I do. I was seven or eight. It was a story about witches and gobblins. I took my characters on a dangerous journey. My teacher said I had a talent for story-telling, if only my writing was legible.I still tend to scrawl while my fingers try to catch up with my brain. Thank heavens for computers!
What is your writing process?
I have an idea for a story before I start, but once I begin to write I'm basically a panster. I like the story to surprise me and never know what my characters might choose to do. It's a mysterious process. Panstering allows me to deviate and introduce all sorts of interesting sub-plots and secondary characters. That can be a good thing, and sometimes not.
I use a small word processor which takes me away from the internet for a while. Talking to friends on Facebook, while enjoyable can be time consuming. :) I then upload what I've written to Scrivener. I edit what I've written the previous day before I continue writing and end up with a fairly clean first draft, although there's still plenty to be done. I usually do at least 3 drafts before I send it off to be edited.
Do you remember the first story you ever read, and the impact it had on you?
It was Enid Blyton. It might have been Noddy, but I remember The Famous Five quite well. Like many others I was mesmerized by her books as a child.
What is your e-reading device of choice?
I have a Kindle. It's great, and mine has a heap of books waiting to be read. I still like to read a real book occasionally. Nothing like the rustle of paper. It's easier to look back for something overlooked in the story and re-read the back page blurb, etc.
What book marketing techniques have been most effective for you?
Reviews are important. Also Facebook, Twitter, Pinterest, Goodreads, Google plus etc. Some limited paid advertising in magazines such as the International Thriller Writers - for my Regency spy series, and InD'tale Magazine. I make guest appearances on romance writer's blogs and do virtual book tours with a new releases. I have a news only newsletter. (Find it on my website at I do some kind of promo most days.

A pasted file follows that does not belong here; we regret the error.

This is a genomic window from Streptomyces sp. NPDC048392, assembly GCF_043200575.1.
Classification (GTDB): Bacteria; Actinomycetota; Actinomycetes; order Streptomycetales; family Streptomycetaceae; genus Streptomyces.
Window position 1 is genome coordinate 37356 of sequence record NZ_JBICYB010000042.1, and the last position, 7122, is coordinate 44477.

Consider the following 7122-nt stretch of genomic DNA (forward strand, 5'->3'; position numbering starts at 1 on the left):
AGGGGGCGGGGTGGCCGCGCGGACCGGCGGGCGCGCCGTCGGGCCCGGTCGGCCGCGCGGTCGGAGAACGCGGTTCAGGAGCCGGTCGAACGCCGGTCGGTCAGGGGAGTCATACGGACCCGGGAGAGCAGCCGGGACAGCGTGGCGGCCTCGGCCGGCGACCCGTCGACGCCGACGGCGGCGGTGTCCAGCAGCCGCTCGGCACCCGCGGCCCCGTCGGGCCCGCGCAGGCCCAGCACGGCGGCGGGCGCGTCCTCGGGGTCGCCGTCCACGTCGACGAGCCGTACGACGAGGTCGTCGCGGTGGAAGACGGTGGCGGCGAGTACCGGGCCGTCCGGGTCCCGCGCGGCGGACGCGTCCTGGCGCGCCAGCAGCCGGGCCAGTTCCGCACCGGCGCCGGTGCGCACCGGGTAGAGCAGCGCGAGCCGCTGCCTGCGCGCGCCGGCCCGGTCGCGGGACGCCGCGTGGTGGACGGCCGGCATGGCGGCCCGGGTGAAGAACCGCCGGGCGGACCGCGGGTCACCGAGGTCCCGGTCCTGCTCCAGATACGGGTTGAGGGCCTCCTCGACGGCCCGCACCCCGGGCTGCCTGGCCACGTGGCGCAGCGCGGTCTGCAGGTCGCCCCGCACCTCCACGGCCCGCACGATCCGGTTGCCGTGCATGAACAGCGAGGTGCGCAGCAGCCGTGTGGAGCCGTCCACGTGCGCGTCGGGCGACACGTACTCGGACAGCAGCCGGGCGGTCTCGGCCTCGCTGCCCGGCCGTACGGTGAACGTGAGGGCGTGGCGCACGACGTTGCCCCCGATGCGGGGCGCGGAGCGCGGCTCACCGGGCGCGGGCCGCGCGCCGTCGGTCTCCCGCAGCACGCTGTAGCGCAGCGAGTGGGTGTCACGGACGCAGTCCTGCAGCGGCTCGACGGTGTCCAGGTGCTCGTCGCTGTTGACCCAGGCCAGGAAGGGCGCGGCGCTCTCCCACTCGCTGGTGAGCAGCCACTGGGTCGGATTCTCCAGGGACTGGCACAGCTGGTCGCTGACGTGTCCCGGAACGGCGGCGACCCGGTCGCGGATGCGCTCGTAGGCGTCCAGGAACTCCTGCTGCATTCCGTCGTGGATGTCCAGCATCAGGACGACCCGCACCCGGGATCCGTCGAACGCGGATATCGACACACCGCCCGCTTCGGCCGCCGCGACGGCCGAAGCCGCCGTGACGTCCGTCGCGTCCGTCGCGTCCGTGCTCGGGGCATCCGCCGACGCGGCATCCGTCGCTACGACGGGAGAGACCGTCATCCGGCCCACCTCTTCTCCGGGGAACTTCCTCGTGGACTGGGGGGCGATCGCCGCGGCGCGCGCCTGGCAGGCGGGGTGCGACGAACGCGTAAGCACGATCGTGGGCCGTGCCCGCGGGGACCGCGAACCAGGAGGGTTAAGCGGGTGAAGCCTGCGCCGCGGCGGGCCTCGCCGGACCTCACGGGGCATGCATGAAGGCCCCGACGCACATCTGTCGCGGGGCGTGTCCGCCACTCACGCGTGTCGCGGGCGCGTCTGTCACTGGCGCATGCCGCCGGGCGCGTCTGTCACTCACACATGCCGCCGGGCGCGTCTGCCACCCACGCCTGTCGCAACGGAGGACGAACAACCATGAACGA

Describe your desk
I have a snug writing nook off the kitchen. Because I write historical romance, I'm surrounded by historical reference books. I love to collect them. I'm interested in art history, English historical houses, gardens, interiors, fashion and books on the Georgian, Regency and Victorian eras. Our lovely cat used to squeeze in with me, but we lost her last year. I plan to get another pet soon.
Where did you grow up, and how did this influence your writing?
I grew up by the Pacific Ocean near Sydney Australia. Spent a lot of time at the beach and in the small bookshop and the library. I was brown as a berry every summer - my poor skin! I could swim when I was three. I expect it was the library books which influenced my writing as well as those I found at home. My mother's family came to Australia from England, and my father's from Denmark. They were both keen readers (Mum read historical romance. Dad liked thrillers), the wonderful worlds within those books made me want to create similar stories with my own characters.
What inspires you to get out of bed each day?
Writing! My family don't live close so I don't see them often. I have never tired of writing and intend to continue as long as I can. I believe being a writer means improving your skills during your lifetime. I'm always working at that.
How do you approach cover design?
I have a good idea what cover would suit my story, but I let the experts do it for me. There's some great cover artists out there. Some are quite reasonable too.